What the papers said
When Granada Television opened in 1956, the management planned two current affairs Programmes of a kind not previously offered to viewers. One was Under Fire, giving an audience in Manchester an opportunity to question and heckle two individuals in London, who might be MPs, or representatives of the AA, the FA or the RSPCA—any organisation which was London-based. The Other was What the Papers Say, now the longest-running TV series; unbroken, so far as I know, except for strikes.
The seed had been sown by the `Wayward Press' series in the New Yorker. If the press employed critics to review TV programmes, Sidney Bernstein and Denis Forman thought, why should TV not employ a critic to review the press? The problem was Balance, a term which in TV those days carried ir built-in capital letter. it would not have been difficult to find an amiably neutral BBC-style commentator; but this was precisely what Granada did not want. If they employed anybody tough, however, the Independent Television Authority, as it was then called, would be after them.
They got round the difficulty by inviting the editors of three weeklies, the New Statesman, the Economist, and the Spectator, to appear on successive weeks: Left, Centre, Right. Ian Gilmour, the then editor of the SPectator, declined the invitation. fain Hamilton, the associate editor, was leaving to go into publishing. So the assistant editor, who had joined only a few months before, caught the Manchester train one day that autumn, with a dummy script, to undertake a 'dry run'.
I have four clear visual memories of the Process of launching the programme; the first being of that railway journey, while I was trying desperately to memorise the script. A year before I had been one of several journalists invited by Jim Bredin to be tested as an Independent Television Newscaster; and the experience had left me paralysed with camera-fright—all the worse
e. cause of the easy fluency displayed by the likes of Christopher Chataway, Ludovic kennedy, and an owlish barrister who had MYsteriously gate-crashed the proceedings, Robin Day. As a consolation prize it has been sugested that I might act as a stringer for ITN Ut trade union affairs, which I happened to °e covering for the Spectator. A half-minute Spot which I did `live' on the news had been enough to show me, as well as ITN, that c.Onfronted with a camera I could with difficulty remember my own name. How on earth, then, was I going to get through a teen-minute programme ?
There, in the Manchester studio—the second visual memory—was.a teleprompter, a gadget of whose existence I had hitherto been unaware. It played my script back to me, as if inscribed on a roller towel. It was the first and only time I have ever likedloved—a machine. The rest was easy. Though there was some problem with the director. A young fellow with an exotic taste in shirts. One William Gaskill. He didn't survive the ordeal. Not in Granada, that is.
Towards the end of October I was told I had been promoted to do the first programme. It was the teleprompter, again. Kingsley Martin couldn't stand it. He would beetle those brows of his at it, with evident loathing; on one occasion he actually kicked the unfortunate operator. He would need further rehearsals. And the Economist, for some reason, had decided to bow out.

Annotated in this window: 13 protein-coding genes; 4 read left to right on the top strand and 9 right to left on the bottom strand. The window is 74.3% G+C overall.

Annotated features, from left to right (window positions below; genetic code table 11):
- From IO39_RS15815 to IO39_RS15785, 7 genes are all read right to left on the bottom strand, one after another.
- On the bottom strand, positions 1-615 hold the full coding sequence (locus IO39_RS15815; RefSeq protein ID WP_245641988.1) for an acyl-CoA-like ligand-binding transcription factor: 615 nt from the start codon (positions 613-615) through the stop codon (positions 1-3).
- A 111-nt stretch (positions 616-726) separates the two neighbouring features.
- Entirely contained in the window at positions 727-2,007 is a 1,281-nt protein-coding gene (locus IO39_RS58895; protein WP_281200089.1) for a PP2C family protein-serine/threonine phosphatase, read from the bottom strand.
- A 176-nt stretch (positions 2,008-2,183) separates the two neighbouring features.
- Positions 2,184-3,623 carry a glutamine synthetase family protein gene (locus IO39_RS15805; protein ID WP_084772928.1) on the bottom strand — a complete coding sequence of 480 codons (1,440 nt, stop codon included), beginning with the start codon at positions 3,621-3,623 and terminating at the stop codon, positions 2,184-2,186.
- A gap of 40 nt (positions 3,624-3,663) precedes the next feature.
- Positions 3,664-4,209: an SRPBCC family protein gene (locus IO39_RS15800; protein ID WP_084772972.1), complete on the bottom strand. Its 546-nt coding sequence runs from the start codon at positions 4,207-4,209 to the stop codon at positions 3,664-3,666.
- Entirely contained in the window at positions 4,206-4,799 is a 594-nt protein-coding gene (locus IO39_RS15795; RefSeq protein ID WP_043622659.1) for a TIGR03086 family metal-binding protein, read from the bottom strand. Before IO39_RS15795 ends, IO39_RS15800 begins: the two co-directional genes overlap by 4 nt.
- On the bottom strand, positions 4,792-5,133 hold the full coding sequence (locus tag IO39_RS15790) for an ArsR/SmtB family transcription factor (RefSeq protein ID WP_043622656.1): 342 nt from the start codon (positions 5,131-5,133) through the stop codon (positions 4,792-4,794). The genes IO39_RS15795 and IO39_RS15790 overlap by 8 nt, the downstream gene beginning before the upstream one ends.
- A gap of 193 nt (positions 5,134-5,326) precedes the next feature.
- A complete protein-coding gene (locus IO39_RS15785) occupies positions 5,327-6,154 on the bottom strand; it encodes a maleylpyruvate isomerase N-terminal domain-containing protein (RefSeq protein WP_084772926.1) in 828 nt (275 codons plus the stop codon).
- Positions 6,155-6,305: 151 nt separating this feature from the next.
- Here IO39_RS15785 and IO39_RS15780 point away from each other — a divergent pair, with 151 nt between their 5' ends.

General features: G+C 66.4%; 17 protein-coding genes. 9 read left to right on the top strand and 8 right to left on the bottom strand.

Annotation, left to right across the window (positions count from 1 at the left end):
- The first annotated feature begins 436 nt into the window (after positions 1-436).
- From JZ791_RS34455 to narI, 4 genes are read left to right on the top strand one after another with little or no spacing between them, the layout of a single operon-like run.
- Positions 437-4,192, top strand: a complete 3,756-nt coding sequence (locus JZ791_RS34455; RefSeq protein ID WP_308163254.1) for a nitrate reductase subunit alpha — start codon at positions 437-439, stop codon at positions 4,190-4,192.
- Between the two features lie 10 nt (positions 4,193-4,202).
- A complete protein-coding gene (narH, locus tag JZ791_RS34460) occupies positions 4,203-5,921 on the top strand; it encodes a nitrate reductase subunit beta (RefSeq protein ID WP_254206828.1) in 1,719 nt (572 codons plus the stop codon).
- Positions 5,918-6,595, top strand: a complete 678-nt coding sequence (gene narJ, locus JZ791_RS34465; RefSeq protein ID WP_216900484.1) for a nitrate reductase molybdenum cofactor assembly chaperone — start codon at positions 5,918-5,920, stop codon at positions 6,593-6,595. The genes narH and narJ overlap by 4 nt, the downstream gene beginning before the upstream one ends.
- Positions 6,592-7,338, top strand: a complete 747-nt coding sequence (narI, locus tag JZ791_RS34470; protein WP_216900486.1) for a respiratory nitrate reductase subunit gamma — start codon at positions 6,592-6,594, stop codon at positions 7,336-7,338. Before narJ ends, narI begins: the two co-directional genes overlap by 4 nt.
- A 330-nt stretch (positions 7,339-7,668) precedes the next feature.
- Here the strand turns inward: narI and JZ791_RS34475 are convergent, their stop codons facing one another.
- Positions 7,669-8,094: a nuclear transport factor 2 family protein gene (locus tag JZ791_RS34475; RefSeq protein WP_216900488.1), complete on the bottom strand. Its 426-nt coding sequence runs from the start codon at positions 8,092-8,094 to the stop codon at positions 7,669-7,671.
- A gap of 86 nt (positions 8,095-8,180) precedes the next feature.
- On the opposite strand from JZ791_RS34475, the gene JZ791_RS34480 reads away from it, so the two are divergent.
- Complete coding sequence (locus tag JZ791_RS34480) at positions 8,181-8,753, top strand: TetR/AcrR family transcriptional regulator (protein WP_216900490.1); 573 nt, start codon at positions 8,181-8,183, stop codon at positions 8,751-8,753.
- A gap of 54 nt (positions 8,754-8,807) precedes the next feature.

We ought not to be too heavy, Denis Forman—the producer—suggested, when we met a week before the programme was due. The Mirror should get the same play as The Times. And I should remember that it was to be not about the news, but the different ways in which the papers handled it.
What else, then ? Harold Macmillan would be introducing his Premium Bonds; that might stir up some controversy. The Manchester Guardian's editor, A. P. Wadsworth, was retiring. There was controversy blowing up over whether Stanley Matthews should keep his place in the England side; and rumours about Diana Dors separating from Dennis Hamilton. Not much to go on. Still, things might happen during the week. . .
On 29 October Israeli troops crossed into Sinai. The following day, the British and French issued their ultimatum. Three days later Russian tanks moved into Budapest. On the day of the programme, at rehearsals we still did not know if the allied forces had landed, or if Hungarian resistance had ceased.
Liberated from the studio for half an hour while technical problems were wrestled with, I walked out into what might have been a mock blitz. On every bomb site, and there were many, fires were burning, and bangers exploding: Guy Fawkes night. In a nearby pub, shaky of hand, I ordered a Scotch and incautiously lifted it to the nozzle of a virgin syphon. I have never seen whisky so instantaneously disseminated.
I remember nothing about theprogramme. But the following day, it had a kindly word from the Guardian's critic, Bernard Levin. Not long after, Henry Fairlie's successor as Political Correspondent, Charles Curran (the Tory politician, late member for Uxbridge, not the BBC boss), left us, because of his disagreement with the Spectator's critical attitude to Suez. Levin was leaving Truth because of its support of the Government. A man who could write so perceptively about television, we thought, might come to us
, and have a go at
ment. He did, indeed.